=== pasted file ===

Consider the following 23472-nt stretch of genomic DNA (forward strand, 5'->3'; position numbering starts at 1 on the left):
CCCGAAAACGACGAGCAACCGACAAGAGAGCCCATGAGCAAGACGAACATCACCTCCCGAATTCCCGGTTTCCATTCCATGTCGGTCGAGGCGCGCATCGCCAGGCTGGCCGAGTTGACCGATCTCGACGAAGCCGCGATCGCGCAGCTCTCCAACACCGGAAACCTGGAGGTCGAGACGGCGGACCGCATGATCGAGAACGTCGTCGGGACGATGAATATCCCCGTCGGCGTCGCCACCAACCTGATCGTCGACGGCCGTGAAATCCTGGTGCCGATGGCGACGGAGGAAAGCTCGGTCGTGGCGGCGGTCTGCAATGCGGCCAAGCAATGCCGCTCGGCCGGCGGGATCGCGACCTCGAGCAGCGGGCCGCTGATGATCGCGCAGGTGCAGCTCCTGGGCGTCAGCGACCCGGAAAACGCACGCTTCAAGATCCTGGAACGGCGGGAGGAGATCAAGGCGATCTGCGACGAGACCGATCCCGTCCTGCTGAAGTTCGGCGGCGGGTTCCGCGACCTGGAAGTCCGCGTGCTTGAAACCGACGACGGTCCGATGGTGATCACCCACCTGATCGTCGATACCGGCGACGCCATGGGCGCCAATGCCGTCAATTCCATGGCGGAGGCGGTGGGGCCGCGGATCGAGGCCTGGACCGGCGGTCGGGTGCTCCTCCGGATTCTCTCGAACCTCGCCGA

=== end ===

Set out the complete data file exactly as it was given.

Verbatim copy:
Consider the following 23472-nt stretch of genomic DNA (forward strand, 5'->3'; position numbering starts at 1 on the left):
CCCGAAAACGACGAGCAACCGACAAGAGAGCCCATGAGCAAGACGAACATCACCTCCCGAATTCCCGGTTTCCATTCCATGTCGGTCGAGGCGCGCATCGCCAGGCTGGCCGAGTTGACCGATCTCGACGAAGCCGCGATCGCGCAGCTCTCCAACACCGGAAACCTGGAGGTCGAGACGGCGGACCGCATGATCGAGAACGTCGTCGGGACGATGAATATCCCCGTCGGCGTCGCCACCAACCTGATCGTCGACGGCCGTGAAATCCTGGTGCCGATGGCGACGGAGGAAAGCTCGGTCGTGGCGGCGGTCTGCAATGCGGCCAAGCAATGCCGCTCGGCCGGCGGGATCGCGACCTCGAGCAGCGGGCCGCTGATGATCGCGCAGGTGCAGCTCCTGGGCGTCAGCGACCCGGAAAACGCACGCTTCAAGATCCTGGAACGGCGGGAGGAGATCAAGGCGATCTGCGACGAGACCGATCCCGTCCTGCTGAAGTTCGGCGGCGGGTTCCGCGACCTGGAAGTCCGCGTGCTTGAAACCGACGACGGTCCGATGGTGATCACCCACCTGATCGTCGATACCGGCGACGCCATGGGCGCCAATGCCGTCAATTCCATGGCGGAGGCGGTGGGGCCGCGGATCGAGGCCTGGACCGGCGGTCGGGTGCTCCTCCGGATTCTCTCGAACCTCGCCGA